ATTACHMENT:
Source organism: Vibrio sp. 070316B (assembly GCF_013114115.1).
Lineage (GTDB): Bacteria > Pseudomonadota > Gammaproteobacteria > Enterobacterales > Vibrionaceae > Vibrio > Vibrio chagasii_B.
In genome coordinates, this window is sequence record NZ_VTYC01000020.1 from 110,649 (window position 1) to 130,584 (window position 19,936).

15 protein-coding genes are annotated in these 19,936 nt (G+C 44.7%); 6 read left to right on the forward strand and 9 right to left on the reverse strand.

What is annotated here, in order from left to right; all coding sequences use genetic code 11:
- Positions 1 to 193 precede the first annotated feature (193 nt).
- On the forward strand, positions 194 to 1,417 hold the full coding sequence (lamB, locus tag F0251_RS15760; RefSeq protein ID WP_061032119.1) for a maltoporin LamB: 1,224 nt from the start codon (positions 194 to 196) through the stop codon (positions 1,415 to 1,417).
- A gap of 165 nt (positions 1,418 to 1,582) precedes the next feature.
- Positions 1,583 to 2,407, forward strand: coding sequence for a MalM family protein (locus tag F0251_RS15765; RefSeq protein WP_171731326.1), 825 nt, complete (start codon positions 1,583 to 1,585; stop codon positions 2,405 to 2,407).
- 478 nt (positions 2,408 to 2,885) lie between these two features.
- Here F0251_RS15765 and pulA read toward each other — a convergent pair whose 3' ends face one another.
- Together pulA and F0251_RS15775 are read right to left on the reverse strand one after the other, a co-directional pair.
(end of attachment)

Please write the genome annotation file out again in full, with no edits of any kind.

Source organism: Vibrio sp. 070316B (assembly GCF_013114115.1).
Lineage (GTDB): Bacteria > Pseudomonadota > Gammaproteobacteria > Enterobacterales > Vibrionaceae > Vibrio > Vibrio chagasii_B.
In genome coordinates, this window is sequence record NZ_VTYC01000020.1 from 110,649 (window position 1) to 130,584 (window position 19,936).

15 protein-coding genes are annotated in these 19,936 nt (G+C 44.7%); 6 read left to right on the forward strand and 9 right to left on the reverse strand.

What is annotated here, in order from left to right; all coding sequences use genetic code 11:
- Positions 1 to 193 precede the first annotated feature (193 nt).
- On the forward strand, positions 194 to 1,417 hold the full coding sequence (lamB, locus tag F0251_RS15760; RefSeq protein ID WP_061032119.1) for a maltoporin LamB: 1,224 nt from the start codon (positions 194 to 196) through the stop codon (positions 1,415 to 1,417).
- A gap of 165 nt (positions 1,418 to 1,582) precedes the next feature.
- Positions 1,583 to 2,407, forward strand: coding sequence for a MalM family protein (locus tag F0251_RS15765; RefSeq protein WP_171731326.1), 825 nt, complete (start codon positions 1,583 to 1,585; stop codon positions 2,405 to 2,407).
- 478 nt (positions 2,408 to 2,885) lie between these two features.
- Here F0251_RS15765 and pulA read toward each other — a convergent pair whose 3' ends face one another.
- Together pulA and F0251_RS15775 are read right to left on the reverse strand one after the other, a co-directional pair.